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Currently I am working on a series of articles on Christian ethics with a focus on moral epistemology from, yes, a Reformed Van Tilian perspective. Would love to hear from you on this work:

When we hear the term ethics, our minds often race to stories we have heard about bank fraud and other financial scheming. Bernie Madoff’s ponzi scheme that stole billions of dollars from unsuspecting investors is one textbook example of unethical business practices. We also think of ethics in terms of doctor-patient confidentiality or client-attorney privilege. In both examples, the patient and client enter into a relationship with the professional having the expectation of privacy regarding their personal information. If this privacy fails protected, a breach in ethics has occurred and the medical or legal professional may be held legally accountable.

There is more to ethics than what goes on in the public realm. There is also a very personal dimension to ethical living and has everything to do with our walk with God. When we speak of the Christian life in terms of obedience to God’s commands and applying the teachings of scripture to our everyday lives, often it doesn’t cross our mind that this is the realm of Christian ethics. Throughout the pages of scripture we discover obligatory appeals to God’s law, not as a means of salvation, but as a matter of sanctification. The Bible teaches us that as Christians we are to

put on the new self, created after the likeness of god in true righteousness and holiness. (Eph 4:24)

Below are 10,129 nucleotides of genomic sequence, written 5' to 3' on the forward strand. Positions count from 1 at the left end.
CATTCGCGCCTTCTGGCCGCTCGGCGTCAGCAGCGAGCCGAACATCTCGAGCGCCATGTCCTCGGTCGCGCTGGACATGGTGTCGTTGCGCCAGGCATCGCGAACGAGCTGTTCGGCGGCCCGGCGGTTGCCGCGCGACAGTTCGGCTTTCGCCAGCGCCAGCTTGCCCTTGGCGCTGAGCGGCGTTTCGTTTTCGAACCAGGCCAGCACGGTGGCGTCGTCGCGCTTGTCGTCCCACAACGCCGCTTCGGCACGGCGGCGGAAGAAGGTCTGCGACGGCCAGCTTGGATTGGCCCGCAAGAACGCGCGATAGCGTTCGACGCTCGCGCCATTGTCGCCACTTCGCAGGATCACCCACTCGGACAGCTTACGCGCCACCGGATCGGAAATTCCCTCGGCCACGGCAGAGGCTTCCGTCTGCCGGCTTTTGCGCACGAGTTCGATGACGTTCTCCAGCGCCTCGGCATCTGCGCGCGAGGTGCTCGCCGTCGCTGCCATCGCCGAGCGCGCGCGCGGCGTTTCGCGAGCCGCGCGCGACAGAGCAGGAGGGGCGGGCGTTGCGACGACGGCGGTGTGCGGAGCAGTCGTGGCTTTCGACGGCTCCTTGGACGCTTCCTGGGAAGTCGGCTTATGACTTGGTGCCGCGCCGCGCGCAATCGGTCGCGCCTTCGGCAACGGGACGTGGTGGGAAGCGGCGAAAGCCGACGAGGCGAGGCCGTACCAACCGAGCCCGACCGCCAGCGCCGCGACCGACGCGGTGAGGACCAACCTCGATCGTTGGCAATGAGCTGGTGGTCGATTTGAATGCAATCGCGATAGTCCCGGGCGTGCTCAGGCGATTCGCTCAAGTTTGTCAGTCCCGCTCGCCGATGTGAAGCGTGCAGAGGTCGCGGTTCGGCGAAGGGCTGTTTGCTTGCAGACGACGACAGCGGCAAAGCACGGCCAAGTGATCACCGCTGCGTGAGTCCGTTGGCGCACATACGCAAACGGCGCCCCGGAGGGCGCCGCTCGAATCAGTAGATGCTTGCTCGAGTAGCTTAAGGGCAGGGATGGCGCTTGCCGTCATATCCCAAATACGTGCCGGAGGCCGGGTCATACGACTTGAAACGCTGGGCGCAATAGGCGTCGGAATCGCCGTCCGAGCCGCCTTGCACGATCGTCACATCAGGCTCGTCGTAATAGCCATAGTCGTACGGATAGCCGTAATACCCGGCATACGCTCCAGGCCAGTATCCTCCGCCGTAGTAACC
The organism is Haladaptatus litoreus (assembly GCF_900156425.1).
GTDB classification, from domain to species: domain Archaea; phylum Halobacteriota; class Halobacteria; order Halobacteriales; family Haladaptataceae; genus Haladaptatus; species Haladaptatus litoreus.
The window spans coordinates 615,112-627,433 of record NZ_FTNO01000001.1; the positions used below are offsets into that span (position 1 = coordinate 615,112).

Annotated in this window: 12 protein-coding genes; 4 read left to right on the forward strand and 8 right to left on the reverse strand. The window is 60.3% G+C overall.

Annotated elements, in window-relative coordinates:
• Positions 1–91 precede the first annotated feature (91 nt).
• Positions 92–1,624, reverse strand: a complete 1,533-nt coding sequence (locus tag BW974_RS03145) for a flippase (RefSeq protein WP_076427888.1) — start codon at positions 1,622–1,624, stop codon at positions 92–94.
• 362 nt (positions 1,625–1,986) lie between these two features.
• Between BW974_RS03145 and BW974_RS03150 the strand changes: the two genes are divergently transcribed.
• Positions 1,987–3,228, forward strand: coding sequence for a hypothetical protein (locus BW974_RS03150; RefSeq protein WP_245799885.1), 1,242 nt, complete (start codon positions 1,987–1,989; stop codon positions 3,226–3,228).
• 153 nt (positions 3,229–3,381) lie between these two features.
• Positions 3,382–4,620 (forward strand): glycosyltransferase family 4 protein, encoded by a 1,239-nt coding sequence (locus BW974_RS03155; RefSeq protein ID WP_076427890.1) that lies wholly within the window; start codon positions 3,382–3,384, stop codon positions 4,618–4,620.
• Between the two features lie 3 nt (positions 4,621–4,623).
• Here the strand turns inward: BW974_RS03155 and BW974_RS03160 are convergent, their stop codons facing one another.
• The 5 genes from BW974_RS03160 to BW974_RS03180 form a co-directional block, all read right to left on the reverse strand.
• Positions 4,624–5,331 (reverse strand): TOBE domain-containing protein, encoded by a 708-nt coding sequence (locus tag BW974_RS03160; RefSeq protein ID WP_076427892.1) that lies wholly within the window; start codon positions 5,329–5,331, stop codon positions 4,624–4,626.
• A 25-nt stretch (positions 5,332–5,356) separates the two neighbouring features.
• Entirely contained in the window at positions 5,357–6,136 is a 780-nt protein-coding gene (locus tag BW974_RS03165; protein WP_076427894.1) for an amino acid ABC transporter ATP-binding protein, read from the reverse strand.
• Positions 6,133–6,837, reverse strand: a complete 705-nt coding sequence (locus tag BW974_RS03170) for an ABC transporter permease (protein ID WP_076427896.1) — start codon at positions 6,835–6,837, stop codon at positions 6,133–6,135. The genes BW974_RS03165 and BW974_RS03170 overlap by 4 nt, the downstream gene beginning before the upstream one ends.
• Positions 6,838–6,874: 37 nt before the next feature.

Righteousness and holiness are moral categories that describe our guilt or innocence as it pertains to our keeping of God’s commands. These are terms that speak to moral purity with a correspondence to God’s character and the sinless life of Jesus. When scripture calls us to a life without sin, to emulate the holiness of God, we are being called to an ethical life—the good life.

Teaching ethics has for me become more than an academic pursuit. I have discovered with delight and great satisfaction that the discipline plays an extremely important role in the church’s ministry of discipleship and evangelism. This is because moral questions prompt additional questions on authority and obligation. They invite us to think beyond doing the right thing to the question of how we know what the right thing is. What is our source for ethical knowledge? How authoritative is this source? Over whom is it authoritative? These questions exemplify the interplay of apologetics ministry with the task of ethics.
Apologetics is the ministry of the church that focuses on defending the faith in various ministry contexts. It is a ministry not just for pastors and church leaders, but for any believer asked to explain the basis for their belief in Jesus. The term apologetics is found in several New Testament passages; probably the most popularly taught is this one:

…but in your hearts honor Christ the Lord as holy, always being prepared to make a defense to anyone who asks you for a reason for the hope that is in you; yet do it with gentleness and respect (1 Peter 3:15)

In this verse, the word defense is a translation of the Greek term apologia which refers to a reasoned statement or argument. But this verse doesn’t just call the Christian to give an answer without other considerations. The answer, or the defense, finds its motivation in a love for Jesus, a love for the lost, and a love for truth—not simply the desire to win an argument. The argument is not for the purpose of being argumentative, but to argue rationally and coherently. As well, “gentleness and respect” aren’t just a passing thought in these words written by Peter. With a deliberate interest that God’s truth be shared in a manner that serves well the reputation of the gospel and the church is how we are to understand this passage.